Wild Mares is one woman’s telling of her own history with land, and women’s land, of lesbianism and lesbian separatism in the Midwest during the 1970s and 80s.
Dianna Hunter grew up rural working class in North Dakota. She went to a liberal arts school, Macalester, in St. Paul, Minnesota, where she came out, co-founded a Lesbian Resource Center, and started her back-to-the-land journey with women she met in the city.
Wild Mares begins in the late 1960s during Hunter’s adolescence and college years, during which she comes out, but the bulk of the narrative takes us through the early 1970s into the late 1980s, through her journey of back-to-the-land living with other lesbians through four farms in northwestern Wisconsin: Haidiya Farm, Rising Moon, Del Lago, and Pliny. By virtue of the life Hunter lived, and that this is representative of that life, the story centers on women’s land, on the challenges of communal living with other queers, and, notably, on the romantic relationships that develop (Hunter’s own as well as between others) within these distinctly intimate spaces. Wild Mares is a story of land, but it is also a story of love, of seeking and finding and losing and finding again. Rather like the relationship to land itself. It begins,
On a map, Lake Superior pointed like a giant finger at our farm, directing rain, snow, and fog from the east. Winds off the lake sometimes pinned a weather system in place right over us, until we couldn’t drive our tractors into the fields because of too much water in one form or another. Each morning at six a.m., I walked from the house to the barn, hung my coat on a nail inside the door, and went to work feeding and milking thirty Holsteins. I dressed to survive and thrive in coveralls, jeans, shirts, and rubber boots that I bought from the men’s clothing section of local farm stores. My men’s clothes were made with stouter fabric, heavier zippers, bigger pockets, and more generous seam allowances than the clothes in the women’s section. Mine stood up to barbed wire and other farming stresses, and they fit me. I was blessed with muscles and a waist that bore little resemblance to the connecting tube of an hourglass. At the Lesbian Resource Center in the 1970s, we used to say that any clothes a woman chose to wear became women’s clothes. By the spring of 1986, I had been out of the closet for fifteen years, and I didn’t care if the wrong people thought I looked like a dyke as long as the right people recognized me for exactly who I was.
At the end of the prologue, I had to put the book down, because I had broken out in ugly, heaving sobs on a Monday night in the dog days of summer, after a hot and heated and emotionally heavy July eclipse, drinking a glass of rose in my apartment in Harlem. For me, conversations about small, family farms — always present in the communities I grew up in in rural Iowa and northwestern Wisconsin – have centered around heteropatriarchal family lineage, around fathers passing on land to sons. To suddenly learn that there were these communal, women’s farms entirely populated by queers practically in my backyard all that time — something in me unraveled.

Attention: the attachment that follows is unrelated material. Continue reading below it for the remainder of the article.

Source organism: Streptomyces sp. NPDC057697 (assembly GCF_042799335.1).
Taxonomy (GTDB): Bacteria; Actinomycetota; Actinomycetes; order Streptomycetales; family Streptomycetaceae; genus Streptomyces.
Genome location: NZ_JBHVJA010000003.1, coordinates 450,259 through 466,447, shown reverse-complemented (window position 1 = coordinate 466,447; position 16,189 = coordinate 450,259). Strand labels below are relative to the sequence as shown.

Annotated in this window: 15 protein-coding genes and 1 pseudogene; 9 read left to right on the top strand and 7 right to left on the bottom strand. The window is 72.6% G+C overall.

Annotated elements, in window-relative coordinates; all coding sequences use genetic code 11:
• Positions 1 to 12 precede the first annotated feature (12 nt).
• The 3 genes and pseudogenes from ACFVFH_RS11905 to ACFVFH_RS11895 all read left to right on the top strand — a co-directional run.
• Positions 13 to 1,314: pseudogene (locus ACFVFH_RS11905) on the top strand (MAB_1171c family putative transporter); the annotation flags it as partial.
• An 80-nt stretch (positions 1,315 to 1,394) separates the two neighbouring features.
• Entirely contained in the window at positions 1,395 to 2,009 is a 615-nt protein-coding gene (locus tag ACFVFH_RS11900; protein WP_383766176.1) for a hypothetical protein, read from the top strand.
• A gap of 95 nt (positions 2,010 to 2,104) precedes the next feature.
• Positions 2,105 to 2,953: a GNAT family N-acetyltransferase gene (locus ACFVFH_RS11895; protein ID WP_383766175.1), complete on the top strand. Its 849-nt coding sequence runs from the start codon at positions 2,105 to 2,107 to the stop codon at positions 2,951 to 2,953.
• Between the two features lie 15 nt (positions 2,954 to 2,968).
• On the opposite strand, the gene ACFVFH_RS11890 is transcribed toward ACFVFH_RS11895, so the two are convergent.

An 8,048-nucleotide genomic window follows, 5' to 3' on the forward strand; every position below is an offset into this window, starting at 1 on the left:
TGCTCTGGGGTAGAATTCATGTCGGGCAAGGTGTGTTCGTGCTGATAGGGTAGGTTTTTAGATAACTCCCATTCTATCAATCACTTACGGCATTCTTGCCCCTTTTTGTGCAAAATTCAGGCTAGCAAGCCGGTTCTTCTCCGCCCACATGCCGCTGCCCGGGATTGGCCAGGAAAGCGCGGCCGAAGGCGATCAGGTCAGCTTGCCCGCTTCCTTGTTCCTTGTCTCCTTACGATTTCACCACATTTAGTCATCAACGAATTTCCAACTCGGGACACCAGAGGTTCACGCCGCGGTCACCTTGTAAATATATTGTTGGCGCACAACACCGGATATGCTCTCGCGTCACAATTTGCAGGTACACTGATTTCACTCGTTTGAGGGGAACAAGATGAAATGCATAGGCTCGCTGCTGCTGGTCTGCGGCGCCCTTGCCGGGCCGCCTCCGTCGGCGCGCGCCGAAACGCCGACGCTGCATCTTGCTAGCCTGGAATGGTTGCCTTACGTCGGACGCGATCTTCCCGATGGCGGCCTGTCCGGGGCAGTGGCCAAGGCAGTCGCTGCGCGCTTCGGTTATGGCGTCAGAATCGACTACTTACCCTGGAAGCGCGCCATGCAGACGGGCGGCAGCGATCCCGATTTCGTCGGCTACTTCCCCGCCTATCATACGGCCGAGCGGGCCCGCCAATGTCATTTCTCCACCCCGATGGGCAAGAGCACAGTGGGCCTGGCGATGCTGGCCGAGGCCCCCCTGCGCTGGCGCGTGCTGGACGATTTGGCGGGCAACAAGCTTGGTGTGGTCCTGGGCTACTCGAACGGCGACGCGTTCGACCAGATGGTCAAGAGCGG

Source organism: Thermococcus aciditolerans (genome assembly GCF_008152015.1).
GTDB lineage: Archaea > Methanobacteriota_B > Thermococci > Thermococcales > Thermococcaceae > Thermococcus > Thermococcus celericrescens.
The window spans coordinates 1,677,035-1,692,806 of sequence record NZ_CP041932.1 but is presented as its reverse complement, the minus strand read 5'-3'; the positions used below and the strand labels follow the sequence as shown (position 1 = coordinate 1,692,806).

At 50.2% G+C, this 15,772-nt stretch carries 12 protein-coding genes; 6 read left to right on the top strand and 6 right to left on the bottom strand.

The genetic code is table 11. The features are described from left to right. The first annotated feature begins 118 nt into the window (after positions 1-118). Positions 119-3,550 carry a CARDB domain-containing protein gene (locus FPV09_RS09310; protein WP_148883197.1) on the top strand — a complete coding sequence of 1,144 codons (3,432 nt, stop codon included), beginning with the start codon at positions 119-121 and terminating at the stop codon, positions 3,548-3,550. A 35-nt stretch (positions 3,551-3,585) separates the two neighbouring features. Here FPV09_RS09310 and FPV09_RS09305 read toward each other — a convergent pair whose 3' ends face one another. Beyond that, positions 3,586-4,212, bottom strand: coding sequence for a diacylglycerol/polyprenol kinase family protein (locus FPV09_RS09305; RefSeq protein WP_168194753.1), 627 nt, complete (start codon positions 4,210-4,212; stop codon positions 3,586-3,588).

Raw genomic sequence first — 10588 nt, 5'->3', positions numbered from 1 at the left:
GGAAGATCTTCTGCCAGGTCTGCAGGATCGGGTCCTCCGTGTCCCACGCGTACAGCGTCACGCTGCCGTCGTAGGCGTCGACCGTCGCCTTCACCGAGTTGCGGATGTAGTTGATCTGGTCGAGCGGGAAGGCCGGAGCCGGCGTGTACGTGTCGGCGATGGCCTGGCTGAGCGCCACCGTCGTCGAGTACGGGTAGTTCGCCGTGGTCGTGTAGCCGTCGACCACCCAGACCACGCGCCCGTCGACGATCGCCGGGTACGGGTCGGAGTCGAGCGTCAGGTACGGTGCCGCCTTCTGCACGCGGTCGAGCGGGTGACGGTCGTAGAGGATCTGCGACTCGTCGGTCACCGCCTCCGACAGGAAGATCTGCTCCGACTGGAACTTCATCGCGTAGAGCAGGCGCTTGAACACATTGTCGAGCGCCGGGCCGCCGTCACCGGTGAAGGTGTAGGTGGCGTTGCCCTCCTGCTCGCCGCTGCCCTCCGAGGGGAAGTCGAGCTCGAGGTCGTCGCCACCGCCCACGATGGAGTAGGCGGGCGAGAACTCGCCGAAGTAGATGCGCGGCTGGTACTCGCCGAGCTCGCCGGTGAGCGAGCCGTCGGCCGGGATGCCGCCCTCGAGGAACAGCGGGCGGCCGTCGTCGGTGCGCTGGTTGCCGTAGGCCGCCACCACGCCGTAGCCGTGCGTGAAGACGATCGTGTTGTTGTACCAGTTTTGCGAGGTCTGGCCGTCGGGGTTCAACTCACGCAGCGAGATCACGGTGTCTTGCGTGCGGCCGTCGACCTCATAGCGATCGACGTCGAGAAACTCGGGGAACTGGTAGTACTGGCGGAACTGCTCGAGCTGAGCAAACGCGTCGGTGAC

It was immediately clear to me that Wild Mares wasn’t just a story of land. It was going to be about my land. From the streets Hunter names in the Twin Cities to her trips to Duluth to the rolling farm country of northwestern Wisconsin, I could picture it all perfectly. It was as if I had suddenly accessed a layer underneath the topsoil. I could feel the dirt underneath my fingernails.
Wild Mares is at its best when Hunter is giving us narrative scenes that will be familiar to readers of memoir, representing her younger self and her friends and lovers as characters with dialogue in the moment, showing us the details of the weather and the farms and the animals themselves, of the fraught emotions and concerns faced by queers not very long ago.
The line between memoir and autobiography is slippery. These days, autobiographical writing tends to be labeled memoir; certainly, when a narrative only covers a slice of life, or seems to be thematically organized, it is more likely to get chunked in as “memoir.” However, memoir as a genre has developed to a point where stories are often expected to read more as compelling narratives, with a distinctive storyline and well-developed “characters,” if you will. Memoir also often features the narrative voice of the author within the time frame being represented within the book.
This is where Wild Mares seemed more autobiographical. The course of events were presented chronologically and often unlinked thematically for the reader; Hunter’s narrative voice is also distinctly distant and reflective, the voice of Hunter as she is now, in the 2010s, not Hunter as she was then. Few characters are developed in a sustained way throughout the course of the narrative. There is frequent “pulling out” of the scenes themselves to telescope time and discuss what happened to her ex-friends and lovers within the narrative, or to offer glimpses of her conversations with their family members.
For all that Hunter deals with the nitty gritty of farm life, she selectively dives into systemic issues and challenges that they faced. She addresses that it was easier to be “out” in the city than it was in the country, where your neighbors all knew you; she does not, however, reckon with white privilege, which looms as an overwhelming spectre. Presumably, the collective of women is mostly, if not exclusively, white, and there is little discussion of race in the book, or of the societal privileges that allowed a group of women to, if not flourish, at least exist without explicit harm in northern Wisconsin in the 1970s and 80s. For example, Hunter doesn’t interrogate why her group of friends feels safe, even when explicitly considering homophobia in passages like this one: